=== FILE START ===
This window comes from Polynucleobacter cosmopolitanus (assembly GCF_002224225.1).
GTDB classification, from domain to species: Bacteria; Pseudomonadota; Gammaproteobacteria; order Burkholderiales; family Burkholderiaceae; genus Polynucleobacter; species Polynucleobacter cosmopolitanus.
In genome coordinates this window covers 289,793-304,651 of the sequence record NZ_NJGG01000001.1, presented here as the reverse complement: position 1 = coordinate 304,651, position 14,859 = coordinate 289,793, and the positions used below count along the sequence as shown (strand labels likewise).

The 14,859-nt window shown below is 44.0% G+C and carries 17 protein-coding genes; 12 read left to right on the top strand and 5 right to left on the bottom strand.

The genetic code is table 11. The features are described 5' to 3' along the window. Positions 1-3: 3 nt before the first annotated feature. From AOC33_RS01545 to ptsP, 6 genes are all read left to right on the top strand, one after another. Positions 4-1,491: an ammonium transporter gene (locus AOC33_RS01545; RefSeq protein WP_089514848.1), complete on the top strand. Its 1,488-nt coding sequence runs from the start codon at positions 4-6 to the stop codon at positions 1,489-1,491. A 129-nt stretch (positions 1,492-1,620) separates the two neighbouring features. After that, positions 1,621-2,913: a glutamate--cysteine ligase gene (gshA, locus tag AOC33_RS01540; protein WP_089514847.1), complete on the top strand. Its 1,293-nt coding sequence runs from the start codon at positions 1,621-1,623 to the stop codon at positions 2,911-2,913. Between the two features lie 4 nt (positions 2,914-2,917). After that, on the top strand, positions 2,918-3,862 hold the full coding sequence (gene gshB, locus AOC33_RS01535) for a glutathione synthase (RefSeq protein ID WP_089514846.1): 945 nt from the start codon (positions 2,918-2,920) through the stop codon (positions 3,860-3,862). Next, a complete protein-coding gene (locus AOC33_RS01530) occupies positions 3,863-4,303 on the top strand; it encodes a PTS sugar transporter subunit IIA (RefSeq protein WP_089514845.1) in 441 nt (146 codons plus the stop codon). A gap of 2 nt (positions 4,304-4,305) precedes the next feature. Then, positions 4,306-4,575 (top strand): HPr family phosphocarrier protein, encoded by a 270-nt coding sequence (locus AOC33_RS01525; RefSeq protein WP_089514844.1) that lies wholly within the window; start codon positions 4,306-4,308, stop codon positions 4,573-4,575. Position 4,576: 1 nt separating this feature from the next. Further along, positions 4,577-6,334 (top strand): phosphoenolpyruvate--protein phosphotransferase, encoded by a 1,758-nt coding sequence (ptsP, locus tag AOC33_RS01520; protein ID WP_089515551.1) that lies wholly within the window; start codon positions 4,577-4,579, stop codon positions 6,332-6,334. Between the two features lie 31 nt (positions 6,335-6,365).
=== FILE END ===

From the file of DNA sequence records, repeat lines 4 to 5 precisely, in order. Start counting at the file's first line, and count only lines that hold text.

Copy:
The 14,859-nt window shown below is 44.0% G+C and carries 17 protein-coding genes; 12 read left to right on the top strand and 5 right to left on the bottom strand.

The genetic code is table 11. The features are described 5' to 3' along the window. Positions 1-3: 3 nt before the first annotated feature. From AOC33_RS01545 to ptsP, 6 genes are all read left to right on the top strand, one after another. Positions 4-1,491: an ammonium transporter gene (locus AOC33_RS01545; RefSeq protein WP_089514848.1), complete on the top strand. Its 1,488-nt coding sequence runs from the start codon at positions 4-6 to the stop codon at positions 1,489-1,491. A 129-nt stretch (positions 1,492-1,620) separates the two neighbouring features. After that, positions 1,621-2,913: a glutamate--cysteine ligase gene (gshA, locus tag AOC33_RS01540; protein WP_089514847.1), complete on the top strand. Its 1,293-nt coding sequence runs from the start codon at positions 1,621-1,623 to the stop codon at positions 2,911-2,913. Between the two features lie 4 nt (positions 2,914-2,917). After that, on the top strand, positions 2,918-3,862 hold the full coding sequence (gene gshB, locus AOC33_RS01535) for a glutathione synthase (RefSeq protein ID WP_089514846.1): 945 nt from the start codon (positions 2,918-2,920) through the stop codon (positions 3,860-3,862). Next, a complete protein-coding gene (locus AOC33_RS01530) occupies positions 3,863-4,303 on the top strand; it encodes a PTS sugar transporter subunit IIA (RefSeq protein WP_089514845.1) in 441 nt (146 codons plus the stop codon). A gap of 2 nt (positions 4,304-4,305) precedes the next feature. Then, positions 4,306-4,575 (top strand): HPr family phosphocarrier protein, encoded by a 270-nt coding sequence (locus AOC33_RS01525; RefSeq protein WP_089514844.1) that lies wholly within the window; start codon positions 4,306-4,308, stop codon positions 4,573-4,575. Position 4,576: 1 nt separating this feature from the next. Further along, positions 4,577-6,334 (top strand): phosphoenolpyruvate--protein phosphotransferase, encoded by a 1,758-nt coding sequence (ptsP, locus tag AOC33_RS01520; protein ID WP_089515551.1) that lies wholly within the window; start codon positions 4,577-4,579, stop codon positions 6,332-6,334. Between the two features lie 31 nt (positions 6,335-6,365).